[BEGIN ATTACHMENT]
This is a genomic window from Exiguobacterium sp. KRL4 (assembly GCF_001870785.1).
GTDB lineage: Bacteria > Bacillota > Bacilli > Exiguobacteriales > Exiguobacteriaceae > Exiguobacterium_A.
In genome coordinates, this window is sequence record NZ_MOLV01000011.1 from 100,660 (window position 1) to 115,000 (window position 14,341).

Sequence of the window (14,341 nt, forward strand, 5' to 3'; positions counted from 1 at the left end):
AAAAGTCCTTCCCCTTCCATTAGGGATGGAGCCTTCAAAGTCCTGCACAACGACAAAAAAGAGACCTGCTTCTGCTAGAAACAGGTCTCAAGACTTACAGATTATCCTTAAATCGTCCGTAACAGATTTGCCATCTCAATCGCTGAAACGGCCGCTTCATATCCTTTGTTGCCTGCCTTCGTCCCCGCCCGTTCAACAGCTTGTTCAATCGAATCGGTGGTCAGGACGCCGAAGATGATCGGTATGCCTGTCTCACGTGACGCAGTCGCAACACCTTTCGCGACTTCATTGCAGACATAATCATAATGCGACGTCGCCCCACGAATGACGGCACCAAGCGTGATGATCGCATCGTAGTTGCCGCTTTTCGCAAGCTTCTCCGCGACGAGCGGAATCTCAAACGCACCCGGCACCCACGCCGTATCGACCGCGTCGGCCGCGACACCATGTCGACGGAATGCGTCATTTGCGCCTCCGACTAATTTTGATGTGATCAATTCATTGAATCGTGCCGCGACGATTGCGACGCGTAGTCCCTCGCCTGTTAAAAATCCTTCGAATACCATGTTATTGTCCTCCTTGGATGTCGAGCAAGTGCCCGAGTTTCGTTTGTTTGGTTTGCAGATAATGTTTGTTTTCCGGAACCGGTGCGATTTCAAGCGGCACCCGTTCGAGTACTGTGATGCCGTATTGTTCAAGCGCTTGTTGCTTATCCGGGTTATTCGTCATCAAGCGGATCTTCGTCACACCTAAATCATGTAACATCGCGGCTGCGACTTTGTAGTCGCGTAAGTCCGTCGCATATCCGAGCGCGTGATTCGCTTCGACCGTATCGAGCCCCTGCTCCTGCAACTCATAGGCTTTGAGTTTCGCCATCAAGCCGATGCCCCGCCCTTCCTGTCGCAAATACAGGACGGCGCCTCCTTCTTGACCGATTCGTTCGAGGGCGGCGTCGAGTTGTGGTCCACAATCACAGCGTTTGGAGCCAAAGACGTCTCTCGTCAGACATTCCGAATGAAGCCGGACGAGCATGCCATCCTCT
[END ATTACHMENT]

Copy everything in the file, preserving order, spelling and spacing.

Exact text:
This is a genomic window from Exiguobacterium sp. KRL4 (assembly GCF_001870785.1).
GTDB lineage: Bacteria > Bacillota > Bacilli > Exiguobacteriales > Exiguobacteriaceae > Exiguobacterium_A.
In genome coordinates, this window is sequence record NZ_MOLV01000011.1 from 100,660 (window position 1) to 115,000 (window position 14,341).

Sequence of the window (14,341 nt, forward strand, 5' to 3'; positions counted from 1 at the left end):
AAAAGTCCTTCCCCTTCCATTAGGGATGGAGCCTTCAAAGTCCTGCACAACGACAAAAAAGAGACCTGCTTCTGCTAGAAACAGGTCTCAAGACTTACAGATTATCCTTAAATCGTCCGTAACAGATTTGCCATCTCAATCGCTGAAACGGCCGCTTCATATCCTTTGTTGCCTGCCTTCGTCCCCGCCCGTTCAACAGCTTGTTCAATCGAATCGGTGGTCAGGACGCCGAAGATGATCGGTATGCCTGTCTCACGTGACGCAGTCGCAACACCTTTCGCGACTTCATTGCAGACATAATCATAATGCGACGTCGCCCCACGAATGACGGCACCAAGCGTGATGATCGCATCGTAGTTGCCGCTTTTCGCAAGCTTCTCCGCGACGAGCGGAATCTCAAACGCACCCGGCACCCACGCCGTATCGACCGCGTCGGCCGCGACACCATGTCGACGGAATGCGTCATTTGCGCCTCCGACTAATTTTGATGTGATCAATTCATTGAATCGTGCCGCGACGATTGCGACGCGTAGTCCCTCGCCTGTTAAAAATCCTTCGAATACCATGTTATTGTCCTCCTTGGATGTCGAGCAAGTGCCCGAGTTTCGTTTGTTTGGTTTGCAGATAATGTTTGTTTTCCGGAACCGGTGCGATTTCAAGCGGCACCCGTTCGAGTACTGTGATGCCGTATTGTTCAAGCGCTTGTTGCTTATCCGGGTTATTCGTCATCAAGCGGATCTTCGTCACACCTAAATCATGTAACATCGCGGCTGCGACTTTGTAGTCGCGTAAGTCCGTCGCATATCCGAGCGCGTGATTCGCTTCGACCGTATCGAGCCCCTGCTCCTGCAACTCATAGGCTTTGAGTTTCGCCATCAAGCCGATGCCCCGCCCTTCCTGTCGCAAATACAGGACGGCGCCTCCTTCTTGACCGATTCGTTCGAGGGCGGCGTCGAGTTGTGGTCCACAATCACAGCGTTTGGAGCCAAAGACGTCTCTCGTCAGACATTCCGAATGAAGCCGGACGAGCATGCCATCCTCT